The tight end corps will welcome Reeves Nelson's younger brother, Raymond Nelson to their ranks, but with Harkey, Fauria, and Young all in the mix, it would be a total shock for Raymond not to redshirt this season.
In the backfield, the Bruins are stacked with playmakers. At F-back, Jim Mastro will have two exciting options to work with: multi-tool athlete Anthony Barr and diminutive but speedy and shifty playmaker Damien Thigpen. Both guys showed some flashes of brilliance when they got the ball in space last year, but unfortunately under Chow, those flashes were few and far between as both guys struggled to get any action in Chow's offensive play-calling. With Mastro, that shouldn't be an issue any longer.
Barr and Thigpen are joined in the backfield by the most stacked position on the Bruins' offense, the running backs. Led by 1,100+ rusher, Walker and Maxwell Award watch list player Johnathan Franklin, the Bruins have a lot of options. Senior Derrick Coleman backs Franklin up, and as demonstrated against Texas, can provide back-breaking, bruising runs. Competing with Franklin and Coleman for carries will be the future runners for UCLA, Malcolm Jones, who came to UCLA with a lot of hype due to his talent, but had a disappointing and relatively ineffective freshman campaign, and Jordon James, who impressed on the scout team, and again during spring camp. James has absolute game-changing talent and is often compared to former Bruin tailback Maurice Jones-Drew for his ability to create big plays out of nothing. The biggest fear in this unit is that, due to depth and playing time issues, either Malcolm Jones or Jordon James will decide to transfer out, especially if Johnathan Franklin decides to return for his senior season.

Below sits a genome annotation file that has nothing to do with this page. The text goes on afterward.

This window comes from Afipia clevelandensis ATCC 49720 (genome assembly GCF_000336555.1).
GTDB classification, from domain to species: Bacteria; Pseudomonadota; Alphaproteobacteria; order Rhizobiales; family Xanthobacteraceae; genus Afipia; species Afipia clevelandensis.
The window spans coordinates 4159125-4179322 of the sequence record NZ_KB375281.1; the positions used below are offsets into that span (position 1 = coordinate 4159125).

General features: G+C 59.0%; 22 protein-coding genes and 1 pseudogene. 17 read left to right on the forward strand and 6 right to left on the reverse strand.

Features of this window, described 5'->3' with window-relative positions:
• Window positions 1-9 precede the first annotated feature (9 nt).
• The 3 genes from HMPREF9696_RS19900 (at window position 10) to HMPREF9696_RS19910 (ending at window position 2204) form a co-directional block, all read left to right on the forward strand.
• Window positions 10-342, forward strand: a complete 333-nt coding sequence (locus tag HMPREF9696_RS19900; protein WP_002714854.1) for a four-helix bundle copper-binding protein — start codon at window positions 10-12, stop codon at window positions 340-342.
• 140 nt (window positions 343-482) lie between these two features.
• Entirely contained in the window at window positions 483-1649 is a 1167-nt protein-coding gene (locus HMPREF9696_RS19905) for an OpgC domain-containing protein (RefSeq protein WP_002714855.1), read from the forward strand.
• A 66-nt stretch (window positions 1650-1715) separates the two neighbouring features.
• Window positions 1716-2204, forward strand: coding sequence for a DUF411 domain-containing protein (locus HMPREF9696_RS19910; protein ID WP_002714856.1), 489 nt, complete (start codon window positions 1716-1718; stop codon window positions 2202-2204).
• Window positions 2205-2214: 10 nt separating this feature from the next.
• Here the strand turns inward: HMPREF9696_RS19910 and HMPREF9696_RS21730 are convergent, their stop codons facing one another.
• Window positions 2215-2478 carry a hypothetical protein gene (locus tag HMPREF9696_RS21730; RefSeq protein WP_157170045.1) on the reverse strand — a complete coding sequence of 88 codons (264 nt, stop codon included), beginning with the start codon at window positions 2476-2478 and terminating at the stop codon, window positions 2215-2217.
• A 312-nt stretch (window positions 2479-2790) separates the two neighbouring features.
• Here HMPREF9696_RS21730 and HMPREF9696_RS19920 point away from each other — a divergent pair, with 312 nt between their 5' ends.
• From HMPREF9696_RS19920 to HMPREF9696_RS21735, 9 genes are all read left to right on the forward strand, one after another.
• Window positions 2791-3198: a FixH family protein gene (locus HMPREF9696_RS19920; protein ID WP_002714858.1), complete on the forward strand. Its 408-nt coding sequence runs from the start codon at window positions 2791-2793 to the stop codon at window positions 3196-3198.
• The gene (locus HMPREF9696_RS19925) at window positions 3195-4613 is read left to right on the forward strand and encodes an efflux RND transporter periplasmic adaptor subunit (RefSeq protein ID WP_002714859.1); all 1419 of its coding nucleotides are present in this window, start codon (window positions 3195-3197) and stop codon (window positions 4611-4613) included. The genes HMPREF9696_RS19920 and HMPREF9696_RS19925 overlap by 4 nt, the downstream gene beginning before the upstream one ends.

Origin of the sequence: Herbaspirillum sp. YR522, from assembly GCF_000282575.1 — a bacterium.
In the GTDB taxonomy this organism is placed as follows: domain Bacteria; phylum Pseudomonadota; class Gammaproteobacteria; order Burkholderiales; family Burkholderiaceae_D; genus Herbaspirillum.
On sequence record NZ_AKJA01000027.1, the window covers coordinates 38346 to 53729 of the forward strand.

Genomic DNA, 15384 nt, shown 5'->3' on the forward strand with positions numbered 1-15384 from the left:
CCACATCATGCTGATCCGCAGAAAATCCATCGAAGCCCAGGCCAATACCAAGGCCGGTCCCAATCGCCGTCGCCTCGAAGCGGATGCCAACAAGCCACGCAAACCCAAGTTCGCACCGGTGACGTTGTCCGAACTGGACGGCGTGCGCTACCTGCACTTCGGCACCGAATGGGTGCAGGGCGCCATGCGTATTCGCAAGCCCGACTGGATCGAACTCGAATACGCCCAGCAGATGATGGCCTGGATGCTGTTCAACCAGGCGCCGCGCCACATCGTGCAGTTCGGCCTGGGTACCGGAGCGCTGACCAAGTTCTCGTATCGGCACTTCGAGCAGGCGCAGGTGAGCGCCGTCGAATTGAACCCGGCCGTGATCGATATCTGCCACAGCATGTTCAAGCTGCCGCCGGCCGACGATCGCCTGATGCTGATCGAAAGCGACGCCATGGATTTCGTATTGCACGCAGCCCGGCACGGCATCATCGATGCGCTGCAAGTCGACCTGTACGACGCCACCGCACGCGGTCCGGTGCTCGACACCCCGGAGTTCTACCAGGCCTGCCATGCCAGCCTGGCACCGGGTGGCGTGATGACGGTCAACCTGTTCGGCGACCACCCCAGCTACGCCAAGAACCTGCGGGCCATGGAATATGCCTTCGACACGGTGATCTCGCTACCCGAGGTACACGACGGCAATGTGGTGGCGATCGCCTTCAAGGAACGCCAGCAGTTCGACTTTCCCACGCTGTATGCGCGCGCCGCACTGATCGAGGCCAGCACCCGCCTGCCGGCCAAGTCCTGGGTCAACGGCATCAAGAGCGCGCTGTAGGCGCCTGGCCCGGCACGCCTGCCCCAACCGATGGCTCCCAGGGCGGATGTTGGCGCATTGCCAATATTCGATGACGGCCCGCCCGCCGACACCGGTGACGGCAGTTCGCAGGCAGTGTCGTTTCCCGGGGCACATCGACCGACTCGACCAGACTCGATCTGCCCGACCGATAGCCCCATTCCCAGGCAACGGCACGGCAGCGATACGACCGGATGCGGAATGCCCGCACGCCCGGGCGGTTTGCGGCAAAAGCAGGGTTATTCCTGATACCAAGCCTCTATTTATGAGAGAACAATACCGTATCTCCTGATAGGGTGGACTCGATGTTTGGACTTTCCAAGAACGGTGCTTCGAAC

Finally, it's time to discuss the biggest question mark for this football team. Kevin Prince? Richard Brehaut? Right now, officially it's dead even, although observers around the program have noted that Prince is the presumptive favorite to start the season opener, with Brehaut relegated to a back-up role this season. We don't often say things went right during the Karl Dorrell era, but when UCLA had both Drew Olson and Matt Moore on the roster, following Moore's injury against Colorado in 2003, the Bruins stuck with Olson and never looked back, with Moore transferring out, landing at Oregon State. Stability is something UCLA desperately needs at QB, and unless Prince suffers another season-ending type injury early, this season will once again feature a non-stop QB controversy. If Prince can stay healthy, he's shown he's the Bruin's best chance at signal caller. But, when has Prince (also known as the Glass Man) been able to survive a single season?
The new wrinkle this year is that Neuheisel has elite recruit Brett Hundley at his disposal and Hundley is ideally built for the offense that the Bruins run. Unfortunately for Rick, Brett tore his meniscus playing basketball during the summer and will be out for part of fall camp. Reportedly, Neuheisel was planning on using Hundley in certain formations and packages for a handful of plays per game, in the same way that Urban Meyer used Tim Tebow during his freshman year with Chris Leak at the helm. Obviously, no one is going to confuse Prince or Brehaut for Leak, a QB who led his team to a national title, but Rick knows he needs to win now, so if Hundley can get healthy, he'll play this season.
All-in-all, there are still major questions for this unit to address, but this season it will be entirely on Rick and new coordinator Mike Johnson. The funny thing is that, if those questions at QB and on the offensive line are answered (read: injury free and with stable, consistent play), the Bruins have a ton of playmakers in this unit. If Prince can stay healthy and lead his offense (and if Neuheisel and Johnson are a bit more aggressive and varied in their play-calling), the Bruin offense could surprise a lot of people this season.
It could also spectacularly fail. The difference between 8-4 and another 4-8 season lies in large part with this unit.
Let's just keep our fingers crossed.